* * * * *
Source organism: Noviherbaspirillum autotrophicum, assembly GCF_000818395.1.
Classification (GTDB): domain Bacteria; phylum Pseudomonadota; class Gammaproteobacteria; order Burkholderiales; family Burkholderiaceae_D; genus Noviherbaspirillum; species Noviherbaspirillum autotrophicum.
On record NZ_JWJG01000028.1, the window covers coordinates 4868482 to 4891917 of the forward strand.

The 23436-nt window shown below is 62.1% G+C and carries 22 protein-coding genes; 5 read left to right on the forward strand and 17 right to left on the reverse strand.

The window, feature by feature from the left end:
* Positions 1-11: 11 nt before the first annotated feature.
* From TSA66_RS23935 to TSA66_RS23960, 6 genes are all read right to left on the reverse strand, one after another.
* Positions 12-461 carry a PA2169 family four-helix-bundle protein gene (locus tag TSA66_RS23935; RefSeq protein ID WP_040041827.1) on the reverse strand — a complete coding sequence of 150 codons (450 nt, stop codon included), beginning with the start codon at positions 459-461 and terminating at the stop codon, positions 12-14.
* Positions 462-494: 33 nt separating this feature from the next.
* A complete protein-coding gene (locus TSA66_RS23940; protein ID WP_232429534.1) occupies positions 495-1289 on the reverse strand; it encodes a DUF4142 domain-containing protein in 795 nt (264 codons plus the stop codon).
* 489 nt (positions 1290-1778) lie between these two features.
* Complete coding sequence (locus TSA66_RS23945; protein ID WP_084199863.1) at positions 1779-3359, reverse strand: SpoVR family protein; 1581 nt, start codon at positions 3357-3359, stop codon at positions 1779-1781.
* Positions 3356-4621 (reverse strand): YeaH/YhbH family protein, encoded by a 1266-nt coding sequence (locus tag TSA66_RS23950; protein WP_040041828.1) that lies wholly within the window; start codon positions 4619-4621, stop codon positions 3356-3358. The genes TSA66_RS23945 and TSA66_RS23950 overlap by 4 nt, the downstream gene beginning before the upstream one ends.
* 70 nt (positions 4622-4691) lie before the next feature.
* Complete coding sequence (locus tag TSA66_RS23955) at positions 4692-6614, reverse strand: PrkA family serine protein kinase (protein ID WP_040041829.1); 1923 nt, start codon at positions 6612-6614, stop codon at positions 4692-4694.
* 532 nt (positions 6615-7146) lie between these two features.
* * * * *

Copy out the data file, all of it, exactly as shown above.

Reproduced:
Source organism: Noviherbaspirillum autotrophicum, assembly GCF_000818395.1.
Classification (GTDB): domain Bacteria; phylum Pseudomonadota; class Gammaproteobacteria; order Burkholderiales; family Burkholderiaceae_D; genus Noviherbaspirillum; species Noviherbaspirillum autotrophicum.
On record NZ_JWJG01000028.1, the window covers coordinates 4868482 to 4891917 of the forward strand.

The 23436-nt window shown below is 62.1% G+C and carries 22 protein-coding genes; 5 read left to right on the forward strand and 17 right to left on the reverse strand.

The window, feature by feature from the left end:
* Positions 1-11: 11 nt before the first annotated feature.
* From TSA66_RS23935 to TSA66_RS23960, 6 genes are all read right to left on the reverse strand, one after another.
* Positions 12-461 carry a PA2169 family four-helix-bundle protein gene (locus tag TSA66_RS23935; RefSeq protein ID WP_040041827.1) on the reverse strand — a complete coding sequence of 150 codons (450 nt, stop codon included), beginning with the start codon at positions 459-461 and terminating at the stop codon, positions 12-14.
* Positions 462-494: 33 nt separating this feature from the next.
* A complete protein-coding gene (locus TSA66_RS23940; protein ID WP_232429534.1) occupies positions 495-1289 on the reverse strand; it encodes a DUF4142 domain-containing protein in 795 nt (264 codons plus the stop codon).
* 489 nt (positions 1290-1778) lie between these two features.
* Complete coding sequence (locus TSA66_RS23945; protein ID WP_084199863.1) at positions 1779-3359, reverse strand: SpoVR family protein; 1581 nt, start codon at positions 3357-3359, stop codon at positions 1779-1781.
* Positions 3356-4621 (reverse strand): YeaH/YhbH family protein, encoded by a 1266-nt coding sequence (locus tag TSA66_RS23950; protein WP_040041828.1) that lies wholly within the window; start codon positions 4619-4621, stop codon positions 3356-3358. The genes TSA66_RS23945 and TSA66_RS23950 overlap by 4 nt, the downstream gene beginning before the upstream one ends.
* 70 nt (positions 4622-4691) lie before the next feature.
* Complete coding sequence (locus tag TSA66_RS23955) at positions 4692-6614, reverse strand: PrkA family serine protein kinase (protein ID WP_040041829.1); 1923 nt, start codon at positions 6612-6614, stop codon at positions 4692-4694.
* 532 nt (positions 6615-7146) lie between these two features.